Prior to about 1840, Americans did not tip at all. But after the Civil War, newly rich Americans visited Europe and brought the practice back home to show that they had been abroad and knew such genteel rules. A New York Times editor grumbled that once tipping got hold in the United States, it spread rapidly like “evil insects and weeds”.
The New Normal
By the 1900’s, Americans considered tipping to be the norm and, in fact, were frequently criticized for over-tipping. Englishmen complained that the “liberal but misguided” Americans tipped too much, leading servants to feel shortchanged by the British. There was a view that Americans received poorer service because they did not know how to treat servants and service members appropriately.
The Anti-Tipping Movement
As tipping became more widespread in America, many found it to be against our democracy and the ideals of equality. It was deemed by journalists that a tip was given to someone who is presumed to be inferior in wealth and social position. “Tipping, and the aristocratic idea it exemplifies, is what we left Europe to escape,” William Scott wrote in his 1916 anti-tipping brochure, “The Itching Palm”, in which he argued that tipping was as “un-American” as “slavery”.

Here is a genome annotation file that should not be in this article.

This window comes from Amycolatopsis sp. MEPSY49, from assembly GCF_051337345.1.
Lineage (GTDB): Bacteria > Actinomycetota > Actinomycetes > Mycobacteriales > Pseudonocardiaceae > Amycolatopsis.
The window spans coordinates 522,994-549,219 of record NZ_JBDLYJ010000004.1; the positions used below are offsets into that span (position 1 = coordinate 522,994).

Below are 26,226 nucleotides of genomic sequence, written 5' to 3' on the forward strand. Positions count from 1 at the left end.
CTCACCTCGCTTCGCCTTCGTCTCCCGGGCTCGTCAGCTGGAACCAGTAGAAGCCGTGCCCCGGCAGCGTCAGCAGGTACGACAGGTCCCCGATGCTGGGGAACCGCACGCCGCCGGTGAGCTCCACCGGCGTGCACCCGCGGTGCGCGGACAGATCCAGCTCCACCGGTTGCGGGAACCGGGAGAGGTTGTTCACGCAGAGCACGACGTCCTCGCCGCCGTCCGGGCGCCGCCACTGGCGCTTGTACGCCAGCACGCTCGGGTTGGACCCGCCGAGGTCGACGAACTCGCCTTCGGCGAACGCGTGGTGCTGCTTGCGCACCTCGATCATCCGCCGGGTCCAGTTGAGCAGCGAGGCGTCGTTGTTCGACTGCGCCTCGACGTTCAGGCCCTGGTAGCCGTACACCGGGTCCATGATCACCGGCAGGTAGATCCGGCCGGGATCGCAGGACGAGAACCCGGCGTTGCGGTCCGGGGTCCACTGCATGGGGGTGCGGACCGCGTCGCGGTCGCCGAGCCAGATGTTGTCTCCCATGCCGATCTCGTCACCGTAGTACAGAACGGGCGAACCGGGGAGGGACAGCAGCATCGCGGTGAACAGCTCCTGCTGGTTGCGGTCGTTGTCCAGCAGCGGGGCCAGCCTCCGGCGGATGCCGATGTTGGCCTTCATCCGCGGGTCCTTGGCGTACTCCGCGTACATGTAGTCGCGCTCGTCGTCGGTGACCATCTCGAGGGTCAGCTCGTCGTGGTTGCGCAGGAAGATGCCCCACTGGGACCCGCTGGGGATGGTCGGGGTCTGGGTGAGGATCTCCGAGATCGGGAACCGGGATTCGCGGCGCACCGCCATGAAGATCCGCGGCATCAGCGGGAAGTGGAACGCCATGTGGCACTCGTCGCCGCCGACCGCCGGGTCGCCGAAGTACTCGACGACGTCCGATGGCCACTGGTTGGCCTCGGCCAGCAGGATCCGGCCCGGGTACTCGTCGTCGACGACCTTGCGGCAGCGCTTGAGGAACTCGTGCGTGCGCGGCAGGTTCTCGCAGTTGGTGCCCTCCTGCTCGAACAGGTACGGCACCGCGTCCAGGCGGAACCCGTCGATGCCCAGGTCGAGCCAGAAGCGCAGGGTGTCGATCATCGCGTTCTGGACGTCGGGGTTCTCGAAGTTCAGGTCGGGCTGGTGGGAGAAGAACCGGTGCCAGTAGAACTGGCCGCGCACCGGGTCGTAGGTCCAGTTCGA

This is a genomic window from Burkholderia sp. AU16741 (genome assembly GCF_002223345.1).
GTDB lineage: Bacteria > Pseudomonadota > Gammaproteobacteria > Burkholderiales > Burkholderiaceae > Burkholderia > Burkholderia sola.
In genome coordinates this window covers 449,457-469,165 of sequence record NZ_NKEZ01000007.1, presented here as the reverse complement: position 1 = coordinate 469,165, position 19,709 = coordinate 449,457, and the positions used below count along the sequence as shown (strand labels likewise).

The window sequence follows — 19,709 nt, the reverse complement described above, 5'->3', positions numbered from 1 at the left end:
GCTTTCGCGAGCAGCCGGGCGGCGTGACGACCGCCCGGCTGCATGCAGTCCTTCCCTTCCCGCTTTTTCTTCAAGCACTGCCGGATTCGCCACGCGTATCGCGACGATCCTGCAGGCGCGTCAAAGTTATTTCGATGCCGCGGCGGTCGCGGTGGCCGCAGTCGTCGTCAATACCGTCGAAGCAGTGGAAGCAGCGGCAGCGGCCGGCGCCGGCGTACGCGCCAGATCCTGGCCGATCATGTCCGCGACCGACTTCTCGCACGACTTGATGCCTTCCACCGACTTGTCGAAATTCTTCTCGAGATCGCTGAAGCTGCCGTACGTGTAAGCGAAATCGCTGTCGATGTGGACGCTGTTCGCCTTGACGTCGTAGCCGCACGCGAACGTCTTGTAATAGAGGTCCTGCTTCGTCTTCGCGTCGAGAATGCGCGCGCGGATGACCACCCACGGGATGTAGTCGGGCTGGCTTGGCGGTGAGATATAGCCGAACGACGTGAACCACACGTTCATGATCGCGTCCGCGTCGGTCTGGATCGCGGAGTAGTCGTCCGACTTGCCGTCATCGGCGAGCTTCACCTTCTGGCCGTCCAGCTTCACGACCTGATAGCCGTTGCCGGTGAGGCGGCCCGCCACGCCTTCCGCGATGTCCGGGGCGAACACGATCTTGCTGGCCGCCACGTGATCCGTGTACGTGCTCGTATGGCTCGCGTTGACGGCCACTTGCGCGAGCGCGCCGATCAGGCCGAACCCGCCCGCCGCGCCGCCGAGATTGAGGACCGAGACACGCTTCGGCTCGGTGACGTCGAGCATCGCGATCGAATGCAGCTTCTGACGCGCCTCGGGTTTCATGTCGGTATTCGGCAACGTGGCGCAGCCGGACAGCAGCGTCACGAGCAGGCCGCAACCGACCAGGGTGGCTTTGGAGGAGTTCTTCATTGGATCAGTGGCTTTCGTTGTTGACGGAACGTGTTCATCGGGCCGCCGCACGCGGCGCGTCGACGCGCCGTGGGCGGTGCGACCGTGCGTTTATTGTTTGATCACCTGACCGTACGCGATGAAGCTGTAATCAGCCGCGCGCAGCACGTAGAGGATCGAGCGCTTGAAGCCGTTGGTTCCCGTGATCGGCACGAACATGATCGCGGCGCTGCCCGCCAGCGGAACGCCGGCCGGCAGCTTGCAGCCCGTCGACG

In 1904, the Anti-Tipping Society of America sprang up in Georgia, and its 100,000 members signed pledges not to tip anyone for a year. In 1909, Washington became the first of six states to pass an anti-tipping law. But, the new laws rarely were enforced, and by 1926, every anti-tipping law had been repealed.
Tipping in the 1960’s